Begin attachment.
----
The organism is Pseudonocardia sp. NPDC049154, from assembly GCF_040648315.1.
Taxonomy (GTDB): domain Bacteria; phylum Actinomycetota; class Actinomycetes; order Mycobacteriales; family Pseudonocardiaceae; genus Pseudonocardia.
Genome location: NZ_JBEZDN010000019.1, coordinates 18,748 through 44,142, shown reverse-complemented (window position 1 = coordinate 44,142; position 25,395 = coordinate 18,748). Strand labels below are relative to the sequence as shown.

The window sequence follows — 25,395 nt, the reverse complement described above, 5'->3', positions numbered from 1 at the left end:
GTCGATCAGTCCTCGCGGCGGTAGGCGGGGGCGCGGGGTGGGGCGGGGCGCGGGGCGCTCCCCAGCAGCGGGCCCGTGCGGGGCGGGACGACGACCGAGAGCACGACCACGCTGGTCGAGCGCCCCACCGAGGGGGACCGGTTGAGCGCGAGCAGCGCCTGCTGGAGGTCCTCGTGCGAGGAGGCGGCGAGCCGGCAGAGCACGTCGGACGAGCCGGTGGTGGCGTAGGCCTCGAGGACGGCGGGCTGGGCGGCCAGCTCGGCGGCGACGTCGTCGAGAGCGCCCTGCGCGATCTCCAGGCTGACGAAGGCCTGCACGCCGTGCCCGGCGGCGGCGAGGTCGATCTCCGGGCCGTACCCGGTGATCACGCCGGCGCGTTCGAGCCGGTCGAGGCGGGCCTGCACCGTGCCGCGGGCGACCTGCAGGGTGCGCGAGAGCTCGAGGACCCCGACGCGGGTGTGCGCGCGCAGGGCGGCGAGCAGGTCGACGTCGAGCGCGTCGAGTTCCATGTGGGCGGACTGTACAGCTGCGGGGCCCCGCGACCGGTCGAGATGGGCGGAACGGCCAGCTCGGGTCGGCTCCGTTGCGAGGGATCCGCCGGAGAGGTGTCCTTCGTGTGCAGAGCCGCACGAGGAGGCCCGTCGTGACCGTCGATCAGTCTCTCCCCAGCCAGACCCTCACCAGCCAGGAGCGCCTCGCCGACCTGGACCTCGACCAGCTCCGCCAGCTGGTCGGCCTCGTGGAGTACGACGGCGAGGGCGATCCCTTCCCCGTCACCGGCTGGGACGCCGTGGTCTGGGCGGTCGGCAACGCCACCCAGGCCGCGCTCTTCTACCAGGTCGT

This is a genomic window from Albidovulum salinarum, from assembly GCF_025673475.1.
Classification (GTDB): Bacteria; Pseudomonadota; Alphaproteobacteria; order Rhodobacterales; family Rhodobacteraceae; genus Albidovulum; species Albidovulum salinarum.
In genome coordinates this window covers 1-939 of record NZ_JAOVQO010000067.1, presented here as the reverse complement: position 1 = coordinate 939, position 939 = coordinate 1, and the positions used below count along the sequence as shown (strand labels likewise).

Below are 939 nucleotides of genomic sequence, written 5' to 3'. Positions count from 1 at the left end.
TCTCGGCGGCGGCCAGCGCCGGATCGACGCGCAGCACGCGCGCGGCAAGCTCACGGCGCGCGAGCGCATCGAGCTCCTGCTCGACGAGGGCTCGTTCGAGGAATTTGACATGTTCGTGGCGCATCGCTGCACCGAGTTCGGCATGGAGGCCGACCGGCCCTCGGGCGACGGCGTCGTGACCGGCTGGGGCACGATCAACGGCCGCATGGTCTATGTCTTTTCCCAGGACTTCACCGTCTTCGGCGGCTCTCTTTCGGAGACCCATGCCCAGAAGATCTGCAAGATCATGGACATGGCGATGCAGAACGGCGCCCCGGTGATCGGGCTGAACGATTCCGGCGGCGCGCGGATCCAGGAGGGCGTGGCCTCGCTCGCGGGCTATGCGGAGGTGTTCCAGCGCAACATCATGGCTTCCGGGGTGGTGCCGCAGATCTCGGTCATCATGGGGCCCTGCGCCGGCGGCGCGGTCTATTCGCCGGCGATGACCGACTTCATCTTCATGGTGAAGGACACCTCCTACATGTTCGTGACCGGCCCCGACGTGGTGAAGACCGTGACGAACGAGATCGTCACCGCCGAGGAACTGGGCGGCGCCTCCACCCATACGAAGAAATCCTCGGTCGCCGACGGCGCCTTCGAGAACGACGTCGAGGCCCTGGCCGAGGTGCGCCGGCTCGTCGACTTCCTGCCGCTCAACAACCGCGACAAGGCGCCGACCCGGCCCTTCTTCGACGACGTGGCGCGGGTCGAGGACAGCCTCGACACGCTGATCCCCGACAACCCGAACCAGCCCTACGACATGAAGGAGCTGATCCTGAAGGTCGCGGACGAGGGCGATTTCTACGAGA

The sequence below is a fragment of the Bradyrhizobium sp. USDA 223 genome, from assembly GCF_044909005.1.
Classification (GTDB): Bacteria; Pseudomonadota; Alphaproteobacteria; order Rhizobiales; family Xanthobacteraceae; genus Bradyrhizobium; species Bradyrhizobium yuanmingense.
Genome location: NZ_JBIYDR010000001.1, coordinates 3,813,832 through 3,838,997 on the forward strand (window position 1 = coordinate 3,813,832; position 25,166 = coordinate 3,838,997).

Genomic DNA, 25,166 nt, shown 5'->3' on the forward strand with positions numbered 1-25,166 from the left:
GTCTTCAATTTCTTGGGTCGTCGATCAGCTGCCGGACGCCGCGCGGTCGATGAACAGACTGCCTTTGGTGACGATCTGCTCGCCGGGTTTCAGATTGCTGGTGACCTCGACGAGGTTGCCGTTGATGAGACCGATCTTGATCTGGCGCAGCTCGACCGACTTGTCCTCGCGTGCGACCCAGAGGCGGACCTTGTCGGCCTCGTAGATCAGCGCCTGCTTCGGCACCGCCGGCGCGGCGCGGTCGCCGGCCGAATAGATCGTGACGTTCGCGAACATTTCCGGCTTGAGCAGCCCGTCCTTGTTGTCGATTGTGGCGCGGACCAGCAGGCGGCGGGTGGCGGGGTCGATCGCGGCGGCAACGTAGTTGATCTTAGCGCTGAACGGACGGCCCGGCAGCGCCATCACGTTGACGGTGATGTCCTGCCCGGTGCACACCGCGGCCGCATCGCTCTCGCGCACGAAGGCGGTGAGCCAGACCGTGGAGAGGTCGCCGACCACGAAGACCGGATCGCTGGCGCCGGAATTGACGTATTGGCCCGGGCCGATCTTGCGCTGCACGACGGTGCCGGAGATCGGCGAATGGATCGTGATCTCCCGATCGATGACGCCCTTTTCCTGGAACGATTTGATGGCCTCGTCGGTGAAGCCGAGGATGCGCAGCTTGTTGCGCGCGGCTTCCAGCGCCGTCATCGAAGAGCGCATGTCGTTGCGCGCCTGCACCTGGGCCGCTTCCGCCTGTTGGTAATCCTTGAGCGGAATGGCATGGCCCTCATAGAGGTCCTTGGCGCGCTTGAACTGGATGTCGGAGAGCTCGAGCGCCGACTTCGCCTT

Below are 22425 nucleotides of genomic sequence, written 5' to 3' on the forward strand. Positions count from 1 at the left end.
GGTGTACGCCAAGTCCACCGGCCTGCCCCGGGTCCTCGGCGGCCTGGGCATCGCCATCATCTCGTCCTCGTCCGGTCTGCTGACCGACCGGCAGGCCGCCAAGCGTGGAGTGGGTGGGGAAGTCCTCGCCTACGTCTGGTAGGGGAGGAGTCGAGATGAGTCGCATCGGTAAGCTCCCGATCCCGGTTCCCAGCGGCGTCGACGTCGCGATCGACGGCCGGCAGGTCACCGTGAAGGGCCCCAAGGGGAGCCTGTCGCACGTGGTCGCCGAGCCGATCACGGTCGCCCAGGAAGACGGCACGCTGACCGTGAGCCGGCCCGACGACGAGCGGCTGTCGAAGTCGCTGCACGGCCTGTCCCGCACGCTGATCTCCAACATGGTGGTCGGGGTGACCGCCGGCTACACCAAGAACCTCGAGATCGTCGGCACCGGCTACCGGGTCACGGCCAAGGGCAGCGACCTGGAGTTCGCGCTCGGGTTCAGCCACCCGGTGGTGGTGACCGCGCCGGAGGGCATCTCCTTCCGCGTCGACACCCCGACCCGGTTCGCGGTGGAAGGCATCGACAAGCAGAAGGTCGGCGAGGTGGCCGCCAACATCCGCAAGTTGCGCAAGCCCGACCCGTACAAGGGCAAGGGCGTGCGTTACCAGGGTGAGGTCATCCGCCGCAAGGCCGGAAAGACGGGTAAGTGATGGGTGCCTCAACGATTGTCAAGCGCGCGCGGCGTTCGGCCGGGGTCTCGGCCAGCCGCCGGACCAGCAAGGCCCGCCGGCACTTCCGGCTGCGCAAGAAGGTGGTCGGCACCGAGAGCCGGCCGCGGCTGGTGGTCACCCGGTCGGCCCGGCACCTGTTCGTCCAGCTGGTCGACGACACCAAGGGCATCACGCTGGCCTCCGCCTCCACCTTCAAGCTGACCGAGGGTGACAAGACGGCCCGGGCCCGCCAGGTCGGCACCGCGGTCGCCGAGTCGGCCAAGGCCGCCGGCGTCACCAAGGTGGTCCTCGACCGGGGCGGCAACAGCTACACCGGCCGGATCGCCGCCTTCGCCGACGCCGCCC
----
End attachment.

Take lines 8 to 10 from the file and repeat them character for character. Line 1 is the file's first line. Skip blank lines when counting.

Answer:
In genome coordinates this window covers 1-939 of record NZ_JAOVQO010000067.1, presented here as the reverse complement: position 1 = coordinate 939, position 939 = coordinate 1, and the positions used below count along the sequence as shown (strand labels likewise).

Below are 939 nucleotides of genomic sequence, written 5' to 3'. Positions count from 1 at the left end.
TCTCGGCGGCGGCCAGCGCCGGATCGACGCGCAGCACGCGCGCGGCAAGCTCACGGCGCGCGAGCGCATCGAGCTCCTGCTCGACGAGGGCTCGTTCGAGGAATTTGACATGTTCGTGGCGCATCGCTGCACCGAGTTCGGCATGGAGGCCGACCGGCCCTCGGGCGACGGCGTCGTGACCGGCTGGGGCACGATCAACGGCCGCATGGTCTATGTCTTTTCCCAGGACTTCACCGTCTTCGGCGGCTCTCTTTCGGAGACCCATGCCCAGAAGATCTGCAAGATCATGGACATGGCGATGCAGAACGGCGCCCCGGTGATCGGGCTGAACGATTCCGGCGGCGCGCGGATCCAGGAGGGCGTGGCCTCGCTCGCGGGCTATGCGGAGGTGTTCCAGCGCAACATCATGGCTTCCGGGGTGGTGCCGCAGATCTCGGTCATCATGGGGCCCTGCGCCGGCGGCGCGGTCTATTCGCCGGCGATGACCGACTTCATCTTCATGGTGAAGGACACCTCCTACATGTTCGTGACCGGCCCCGACGTGGTGAAGACCGTGACGAACGAGATCGTCACCGCCGAGGAACTGGGCGGCGCCTCCACCCATACGAAGAAATCCTCGGTCGCCGACGGCGCCTTCGAGAACGACGTCGAGGCCCTGGCCGAGGTGCGCCGGCTCGTCGACTTCCTGCCGCTCAACAACCGCGACAAGGCGCCGACCCGGCCCTTCTTCGACGACGTGGCGCGGGTCGAGGACAGCCTCGACACGCTGATCCCCGACAACCCGAACCAGCCCTACGACATGAAGGAGCTGATCCTGAAGGTCGCGGACGAGGGCGATTTCTACGAGA